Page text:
FIG. 2 illustrates a pump and fluid feed line system for use in providing supply lines 30 and 31 of hydraulic ram 20 with alternating fluid feed. In order to raise arm 1 1 from its rest position, fluid is drawn from a fluid reservoir 34 through line 35 by a pump 36, and pumped through lines 37 and 31 into cylinder 29. Simultaneously the return flow of fluid from supply line 30 is effected to the reservoir 34 through line 38. When the arm is to be lowered, the fluid input is reversed to feed fluid into the forward portion of cylinder 29 by rotating the feed and exhaust lines 41 and 42, as shown in FIG. 2a. This is accomplished by a signal from a solenoid 39 which rotates a valve 40 counterclockwise, so that feed line 37 is connected through line 41 to supply line 30. Pump 36 then pumps fluid through lines 37 and 30 into cylinder 29. The outflowing fluid from line 31 is shunted through line 42 to line 38, and from there into reservoir 34.

Fluid pressure regulating means are preferably employed to regulate the fluid pressure within thehydraulic rarn in order to maintain the ram in a raised position to hold the coupling open and also to prevent undue pressure from being exerted on the arm and uncoupling lever if the coupling binds. Appropriate pressure sensing and regulating means include constant pressure, variable flow pumps, and check valves in the fluid feed line used in conjunction with variable pressure, constant flow pumps.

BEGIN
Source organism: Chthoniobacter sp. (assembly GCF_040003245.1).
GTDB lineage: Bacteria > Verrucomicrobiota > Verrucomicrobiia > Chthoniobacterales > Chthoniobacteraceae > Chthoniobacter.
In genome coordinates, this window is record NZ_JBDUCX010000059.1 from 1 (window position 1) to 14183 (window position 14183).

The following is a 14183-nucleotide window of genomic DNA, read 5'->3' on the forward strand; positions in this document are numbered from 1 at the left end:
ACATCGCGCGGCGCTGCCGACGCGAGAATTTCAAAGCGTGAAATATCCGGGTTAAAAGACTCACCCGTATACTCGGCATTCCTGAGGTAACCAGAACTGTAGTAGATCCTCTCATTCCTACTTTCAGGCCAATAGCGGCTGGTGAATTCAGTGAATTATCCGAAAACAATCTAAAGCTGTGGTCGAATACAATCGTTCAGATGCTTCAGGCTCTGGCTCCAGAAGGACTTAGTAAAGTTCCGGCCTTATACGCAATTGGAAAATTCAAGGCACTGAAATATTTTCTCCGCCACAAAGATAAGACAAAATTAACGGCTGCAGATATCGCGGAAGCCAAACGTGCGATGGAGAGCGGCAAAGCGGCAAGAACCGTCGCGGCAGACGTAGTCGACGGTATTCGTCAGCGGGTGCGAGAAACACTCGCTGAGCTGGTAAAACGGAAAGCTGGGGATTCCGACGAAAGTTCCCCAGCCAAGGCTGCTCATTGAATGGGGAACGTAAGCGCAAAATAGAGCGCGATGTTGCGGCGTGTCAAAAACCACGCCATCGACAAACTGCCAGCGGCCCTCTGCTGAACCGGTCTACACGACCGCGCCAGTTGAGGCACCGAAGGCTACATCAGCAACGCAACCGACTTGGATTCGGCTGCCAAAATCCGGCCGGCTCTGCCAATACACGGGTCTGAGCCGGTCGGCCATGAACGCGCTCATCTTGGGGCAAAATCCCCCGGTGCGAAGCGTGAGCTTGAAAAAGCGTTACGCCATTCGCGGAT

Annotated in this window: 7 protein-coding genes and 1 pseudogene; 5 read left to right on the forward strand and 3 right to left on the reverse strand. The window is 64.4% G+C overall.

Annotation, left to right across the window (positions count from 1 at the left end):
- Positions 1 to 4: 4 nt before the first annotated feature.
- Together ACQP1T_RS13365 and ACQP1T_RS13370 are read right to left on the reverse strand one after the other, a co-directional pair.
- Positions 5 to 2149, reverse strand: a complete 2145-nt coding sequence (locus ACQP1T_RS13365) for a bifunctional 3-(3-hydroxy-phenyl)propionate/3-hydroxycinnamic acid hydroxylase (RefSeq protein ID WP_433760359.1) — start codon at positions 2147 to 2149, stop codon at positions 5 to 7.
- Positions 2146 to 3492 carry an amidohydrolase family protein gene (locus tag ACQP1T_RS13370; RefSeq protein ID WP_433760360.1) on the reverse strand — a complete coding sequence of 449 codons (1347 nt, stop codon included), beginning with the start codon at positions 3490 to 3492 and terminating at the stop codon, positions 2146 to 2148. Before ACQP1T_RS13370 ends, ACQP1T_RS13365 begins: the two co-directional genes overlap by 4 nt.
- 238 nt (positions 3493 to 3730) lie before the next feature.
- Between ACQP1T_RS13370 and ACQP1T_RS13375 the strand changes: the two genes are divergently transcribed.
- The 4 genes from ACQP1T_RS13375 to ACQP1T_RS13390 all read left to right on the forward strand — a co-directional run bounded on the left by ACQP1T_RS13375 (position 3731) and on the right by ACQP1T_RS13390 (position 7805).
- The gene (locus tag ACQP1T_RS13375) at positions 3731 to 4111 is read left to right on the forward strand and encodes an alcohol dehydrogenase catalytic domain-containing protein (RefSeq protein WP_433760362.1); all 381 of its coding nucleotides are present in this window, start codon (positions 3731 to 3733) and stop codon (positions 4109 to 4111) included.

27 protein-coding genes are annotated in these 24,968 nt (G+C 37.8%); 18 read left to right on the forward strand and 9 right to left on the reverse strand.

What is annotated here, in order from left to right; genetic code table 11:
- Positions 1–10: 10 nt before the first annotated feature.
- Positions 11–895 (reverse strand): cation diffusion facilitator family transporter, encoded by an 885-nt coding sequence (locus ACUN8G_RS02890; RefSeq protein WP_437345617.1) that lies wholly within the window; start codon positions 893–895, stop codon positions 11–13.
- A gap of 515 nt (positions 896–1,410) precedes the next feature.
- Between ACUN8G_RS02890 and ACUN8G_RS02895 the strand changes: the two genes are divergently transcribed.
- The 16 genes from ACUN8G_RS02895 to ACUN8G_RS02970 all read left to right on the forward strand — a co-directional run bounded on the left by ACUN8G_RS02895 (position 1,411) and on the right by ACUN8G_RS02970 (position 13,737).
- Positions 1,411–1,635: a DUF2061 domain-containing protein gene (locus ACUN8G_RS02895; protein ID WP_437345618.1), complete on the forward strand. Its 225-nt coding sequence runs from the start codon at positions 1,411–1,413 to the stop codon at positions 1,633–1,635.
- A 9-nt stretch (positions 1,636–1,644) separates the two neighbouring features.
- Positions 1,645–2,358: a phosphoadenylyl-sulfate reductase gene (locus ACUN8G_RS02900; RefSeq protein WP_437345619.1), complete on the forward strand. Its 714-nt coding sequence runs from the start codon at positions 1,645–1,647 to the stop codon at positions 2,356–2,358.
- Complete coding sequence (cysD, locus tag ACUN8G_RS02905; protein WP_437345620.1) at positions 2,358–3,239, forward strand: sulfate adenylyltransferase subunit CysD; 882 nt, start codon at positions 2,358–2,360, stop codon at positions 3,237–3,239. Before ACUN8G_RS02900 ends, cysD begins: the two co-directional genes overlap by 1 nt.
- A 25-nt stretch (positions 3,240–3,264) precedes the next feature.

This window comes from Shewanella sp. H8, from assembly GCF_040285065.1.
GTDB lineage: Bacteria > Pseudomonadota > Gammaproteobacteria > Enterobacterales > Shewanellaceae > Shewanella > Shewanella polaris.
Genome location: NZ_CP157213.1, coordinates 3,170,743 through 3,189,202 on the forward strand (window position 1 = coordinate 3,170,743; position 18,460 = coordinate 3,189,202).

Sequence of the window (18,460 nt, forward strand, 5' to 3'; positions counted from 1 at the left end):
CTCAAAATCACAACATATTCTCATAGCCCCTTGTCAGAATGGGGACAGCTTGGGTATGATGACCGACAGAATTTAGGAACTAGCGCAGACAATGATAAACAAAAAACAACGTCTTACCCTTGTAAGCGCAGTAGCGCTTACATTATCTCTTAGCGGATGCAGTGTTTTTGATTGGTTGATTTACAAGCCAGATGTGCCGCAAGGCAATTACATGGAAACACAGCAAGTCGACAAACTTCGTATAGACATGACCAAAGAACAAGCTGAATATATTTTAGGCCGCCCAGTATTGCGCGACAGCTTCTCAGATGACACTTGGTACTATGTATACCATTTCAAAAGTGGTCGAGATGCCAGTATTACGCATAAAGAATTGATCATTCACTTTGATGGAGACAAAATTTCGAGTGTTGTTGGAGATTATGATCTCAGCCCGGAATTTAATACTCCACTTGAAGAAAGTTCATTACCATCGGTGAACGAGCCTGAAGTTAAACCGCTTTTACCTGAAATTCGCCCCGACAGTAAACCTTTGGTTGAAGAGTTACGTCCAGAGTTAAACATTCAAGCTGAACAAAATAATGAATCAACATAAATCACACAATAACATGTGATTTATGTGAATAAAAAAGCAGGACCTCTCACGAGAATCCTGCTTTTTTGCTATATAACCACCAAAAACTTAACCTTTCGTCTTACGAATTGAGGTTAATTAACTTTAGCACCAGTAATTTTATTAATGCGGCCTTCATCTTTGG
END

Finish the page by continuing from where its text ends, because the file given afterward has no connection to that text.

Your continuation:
When arm 11 is fully pivoted, so that coupling 25 is open, it is preferred to have a limit switch or other signaling device actuated by arm 11 to signal that the uncoupled cars can be separated.

As shown in FIGS. 3-6, the uncoupling device is advantageously used in conjunction with a train positioner 43 to uncouple cars from a train without the aid of a switchman. The train positioner 43 is conventionally mounted on an elongate support or wall 44 extending parallel to the track 45, and is adapted to move horizontally along support 44. In operation, positioner 43 secures itself to a coupling 46 (FIG. 3), and moves the car or cars 47, 48, 49 into position (FIG. 5), so that the desired coupling 50 is located adjacent the uncoupling device 10. The train positioner can be equipped with a limit switch 51, so that when the positioner strikes the switch 51 and stops, the appropriate coupling is in proper position adjacent the uncoupling device 10. With the coupling in proper position as shown in FIG. 5, the arm 11 pivots from a horizontal position shown in FIG. 4 to the upright position shown in FIG. 6 and opens the coupling by engaging and pivoting the uncoupling lever.